“I have a longstanding relationship with Common,” Schultz told me. “Anna and I have known each other for a while,” he said of the actress and playwright Anna Deavere Smith.

Schultz also reached out to LDF president Sherrilyn Ifill and Heather McGhee, president of the liberal economic think-tank Demos.

“I [knew] instinctively that I needed help in understanding, that I am not African-American; I can’t put myself in the shoes of those two young men,” Schultz said.

“I needed help and understanding from people that I trust, and friends of mine, who I could go to, who could help with the curriculum and help guide us through this.”

He added, “I wanted people who were authentic, and not people who were necessarily famous, although some of them are, but people who really are steeped in these issues.”

It would be easy to discount what Starbucks is doing. After all, that whole “Race Together” idea back in 2015 was roundly criticised.

Conor Friedersdorf wrote in the Atlantic at the time: “Companies found guilty of racial discrimination have attracted less heat.”

Many probably thought of yesterday as one big public-relations exercise in damage control. OK, but even if I concede that point, there is no denying that what Starbucks did is a far cry from how other companies dealing with racial incidents are responding. Over a 12-day period from April 23 to May 5, there were four racial incidents at Waffle House. And all we got were cold, written statements.

“It’s important to give Starbucks and Howard, in particular, credit for deciding to take on this issue without equivocation,” Ifill told me.

“The default position for most public-facing corporate actors on issues of racism is to deflect and deny responsibility. Starbucks didn’t do that. That in and of itself sets an important example that I hope will be followed.”

When I asked Deavere Smith if Schultz’s actions serve as a model for other corporations, she agreed that they did, but added they serve a purpose “for much more than crisis intervention”.

Smith added: “The workplace, schools, artistic institutions and houses of worship are perfect venues to tackle not just race relations, but to help build a healthy national moral imagination.”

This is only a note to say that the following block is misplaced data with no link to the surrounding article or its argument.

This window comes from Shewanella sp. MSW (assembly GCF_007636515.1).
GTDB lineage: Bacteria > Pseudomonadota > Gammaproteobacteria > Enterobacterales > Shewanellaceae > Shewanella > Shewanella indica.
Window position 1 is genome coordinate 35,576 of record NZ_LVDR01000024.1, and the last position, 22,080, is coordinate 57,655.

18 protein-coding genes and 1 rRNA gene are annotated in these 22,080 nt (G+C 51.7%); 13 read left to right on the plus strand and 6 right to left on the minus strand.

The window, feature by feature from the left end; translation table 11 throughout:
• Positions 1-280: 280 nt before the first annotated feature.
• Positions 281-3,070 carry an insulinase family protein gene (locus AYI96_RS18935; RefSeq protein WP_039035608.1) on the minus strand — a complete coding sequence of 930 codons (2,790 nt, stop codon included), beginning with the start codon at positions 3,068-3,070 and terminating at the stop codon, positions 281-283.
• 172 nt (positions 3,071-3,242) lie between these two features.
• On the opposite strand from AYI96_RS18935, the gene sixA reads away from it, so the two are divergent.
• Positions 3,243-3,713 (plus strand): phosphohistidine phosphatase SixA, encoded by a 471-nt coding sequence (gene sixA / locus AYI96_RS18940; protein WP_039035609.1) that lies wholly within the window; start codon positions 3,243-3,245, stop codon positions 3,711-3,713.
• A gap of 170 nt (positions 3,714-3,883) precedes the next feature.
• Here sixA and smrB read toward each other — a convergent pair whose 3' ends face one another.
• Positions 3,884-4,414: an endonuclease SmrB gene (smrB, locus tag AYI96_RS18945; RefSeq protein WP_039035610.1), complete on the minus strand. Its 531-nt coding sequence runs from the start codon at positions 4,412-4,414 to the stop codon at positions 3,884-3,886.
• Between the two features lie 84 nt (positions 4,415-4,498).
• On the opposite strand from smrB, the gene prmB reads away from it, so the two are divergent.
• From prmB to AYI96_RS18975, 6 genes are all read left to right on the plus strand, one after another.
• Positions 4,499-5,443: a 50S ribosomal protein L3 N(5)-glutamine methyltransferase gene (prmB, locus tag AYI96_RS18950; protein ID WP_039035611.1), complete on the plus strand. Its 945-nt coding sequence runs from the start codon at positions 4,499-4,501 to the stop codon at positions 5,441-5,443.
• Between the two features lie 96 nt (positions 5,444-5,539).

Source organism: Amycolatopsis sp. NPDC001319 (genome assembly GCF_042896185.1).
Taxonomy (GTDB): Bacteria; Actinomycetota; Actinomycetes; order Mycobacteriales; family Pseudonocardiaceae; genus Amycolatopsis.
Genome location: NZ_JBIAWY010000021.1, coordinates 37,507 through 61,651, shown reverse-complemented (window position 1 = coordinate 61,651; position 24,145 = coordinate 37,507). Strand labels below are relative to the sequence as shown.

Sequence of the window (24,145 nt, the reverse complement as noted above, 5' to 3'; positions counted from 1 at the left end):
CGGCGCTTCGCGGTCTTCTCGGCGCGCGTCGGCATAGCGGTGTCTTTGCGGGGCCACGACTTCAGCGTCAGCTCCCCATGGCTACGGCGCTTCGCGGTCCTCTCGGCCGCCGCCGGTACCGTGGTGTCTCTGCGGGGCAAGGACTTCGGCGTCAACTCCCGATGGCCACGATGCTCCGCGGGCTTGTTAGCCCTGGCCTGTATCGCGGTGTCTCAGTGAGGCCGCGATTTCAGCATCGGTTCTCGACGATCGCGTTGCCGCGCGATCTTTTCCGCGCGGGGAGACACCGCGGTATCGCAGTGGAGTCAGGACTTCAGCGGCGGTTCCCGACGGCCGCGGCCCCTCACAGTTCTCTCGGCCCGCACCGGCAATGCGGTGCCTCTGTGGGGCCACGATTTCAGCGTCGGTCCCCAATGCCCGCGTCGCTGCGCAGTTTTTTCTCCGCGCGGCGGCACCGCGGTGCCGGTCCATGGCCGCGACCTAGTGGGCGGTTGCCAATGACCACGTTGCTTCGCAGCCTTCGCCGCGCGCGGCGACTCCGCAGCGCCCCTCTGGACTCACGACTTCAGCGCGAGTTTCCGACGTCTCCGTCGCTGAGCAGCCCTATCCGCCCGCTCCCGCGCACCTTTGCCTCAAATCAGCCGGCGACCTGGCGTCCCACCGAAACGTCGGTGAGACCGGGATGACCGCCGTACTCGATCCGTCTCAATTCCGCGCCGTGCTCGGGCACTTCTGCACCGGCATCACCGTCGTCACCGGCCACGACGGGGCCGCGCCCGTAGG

She thinks the convening power of corporations allows them to bring together people “who want to make a better world, but just don’t know the way”.

Smith added: “Howard Schultz is, with this bold move, revealing the treasure chest of resources that corporations have to make a difference in the world. Leaders in his position just have to believe that the bottom line is not just holding money; it’s also holding with possibility.”

Schultz, who insists the four-hour training yesterday is the beginning of something, not the be-all and end-all, said: “This was a moment of leadership, as well as an admission that we had a systemic issue ourselves that we needed to address.

“Every senior leader from this point on that comes to Starbucks will go through this training, so it’ll be imprinted.”

The same will go for the nearly 100,000 people that Starbucks hires every year in North America.

“It’s so important to demonstrate to our people that they’re working for a company they can be proud of,” Schultz said at the end of our call.

“It’s so important to demonstrate to our customers that they’re supporting a company they can trust.

“At the same time, we’re not perfect; we will make a mistake and we will disappoint, but we’re going to get up the next day and try and improve and make it better.”

Jonathan Capehart is a member of The Washington Post editorial board, writes for the PostPartisan blog and is host of the “Cape Up”

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Published May 30, 2018 at 8:00 am (Updated May 30, 2018 at 9:04 am)

Why Starbucks should be taken seriously on race